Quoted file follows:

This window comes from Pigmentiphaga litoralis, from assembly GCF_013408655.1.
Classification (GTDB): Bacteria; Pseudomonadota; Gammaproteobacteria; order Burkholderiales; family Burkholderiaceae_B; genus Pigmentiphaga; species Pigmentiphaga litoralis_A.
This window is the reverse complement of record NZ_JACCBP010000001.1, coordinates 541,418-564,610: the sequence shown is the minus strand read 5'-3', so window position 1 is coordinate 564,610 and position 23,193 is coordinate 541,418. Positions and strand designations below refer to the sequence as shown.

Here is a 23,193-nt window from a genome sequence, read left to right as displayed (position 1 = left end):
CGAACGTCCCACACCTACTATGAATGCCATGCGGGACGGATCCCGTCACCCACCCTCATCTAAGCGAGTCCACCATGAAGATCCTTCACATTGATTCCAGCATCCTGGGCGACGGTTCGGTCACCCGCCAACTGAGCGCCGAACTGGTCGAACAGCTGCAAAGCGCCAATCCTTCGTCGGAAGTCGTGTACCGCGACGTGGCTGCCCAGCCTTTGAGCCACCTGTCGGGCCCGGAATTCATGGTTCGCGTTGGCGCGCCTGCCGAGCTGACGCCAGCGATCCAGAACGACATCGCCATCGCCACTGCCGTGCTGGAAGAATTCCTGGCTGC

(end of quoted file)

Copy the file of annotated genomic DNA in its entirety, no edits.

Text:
This window comes from Pigmentiphaga litoralis, from assembly GCF_013408655.1.
Classification (GTDB): Bacteria; Pseudomonadota; Gammaproteobacteria; order Burkholderiales; family Burkholderiaceae_B; genus Pigmentiphaga; species Pigmentiphaga litoralis_A.
This window is the reverse complement of record NZ_JACCBP010000001.1, coordinates 541,418-564,610: the sequence shown is the minus strand read 5'-3', so window position 1 is coordinate 564,610 and position 23,193 is coordinate 541,418. Positions and strand designations below refer to the sequence as shown.

Here is a 23,193-nt window from a genome sequence, read left to right as displayed (position 1 = left end):
CGAACGTCCCACACCTACTATGAATGCCATGCGGGACGGATCCCGTCACCCACCCTCATCTAAGCGAGTCCACCATGAAGATCCTTCACATTGATTCCAGCATCCTGGGCGACGGTTCGGTCACCCGCCAACTGAGCGCCGAACTGGTCGAACAGCTGCAAAGCGCCAATCCTTCGTCGGAAGTCGTGTACCGCGACGTGGCTGCCCAGCCTTTGAGCCACCTGTCGGGCCCGGAATTCATGGTTCGCGTTGGCGCGCCTGCCGAGCTGACGCCAGCGATCCAGAACGACATCGCCATCGCCACTGCCGTGCTGGAAGAATTCCTGGCTGC